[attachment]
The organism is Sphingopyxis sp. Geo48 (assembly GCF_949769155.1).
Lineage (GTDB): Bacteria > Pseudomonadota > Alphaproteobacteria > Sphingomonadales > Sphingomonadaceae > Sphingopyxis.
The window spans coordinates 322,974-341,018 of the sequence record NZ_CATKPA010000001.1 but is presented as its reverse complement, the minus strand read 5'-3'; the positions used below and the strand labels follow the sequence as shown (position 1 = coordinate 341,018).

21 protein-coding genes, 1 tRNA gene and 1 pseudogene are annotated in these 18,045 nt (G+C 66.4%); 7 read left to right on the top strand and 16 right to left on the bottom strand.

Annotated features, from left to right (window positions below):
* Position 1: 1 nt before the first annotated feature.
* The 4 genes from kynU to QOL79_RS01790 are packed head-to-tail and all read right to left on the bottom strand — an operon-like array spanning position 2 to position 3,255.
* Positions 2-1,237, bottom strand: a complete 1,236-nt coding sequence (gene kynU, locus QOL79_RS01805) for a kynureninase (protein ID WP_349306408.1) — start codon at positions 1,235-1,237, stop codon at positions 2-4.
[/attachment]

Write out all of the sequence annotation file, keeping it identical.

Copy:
The organism is Sphingopyxis sp. Geo48 (assembly GCF_949769155.1).
Lineage (GTDB): Bacteria > Pseudomonadota > Alphaproteobacteria > Sphingomonadales > Sphingomonadaceae > Sphingopyxis.
The window spans coordinates 322,974-341,018 of the sequence record NZ_CATKPA010000001.1 but is presented as its reverse complement, the minus strand read 5'-3'; the positions used below and the strand labels follow the sequence as shown (position 1 = coordinate 341,018).

21 protein-coding genes, 1 tRNA gene and 1 pseudogene are annotated in these 18,045 nt (G+C 66.4%); 7 read left to right on the top strand and 16 right to left on the bottom strand.

Annotated features, from left to right (window positions below):
* Position 1: 1 nt before the first annotated feature.
* The 4 genes from kynU to QOL79_RS01790 are packed head-to-tail and all read right to left on the bottom strand — an operon-like array spanning position 2 to position 3,255.
* Positions 2-1,237, bottom strand: a complete 1,236-nt coding sequence (gene kynU, locus QOL79_RS01805) for a kynureninase (protein ID WP_349306408.1) — start codon at positions 1,235-1,237, stop codon at positions 2-4.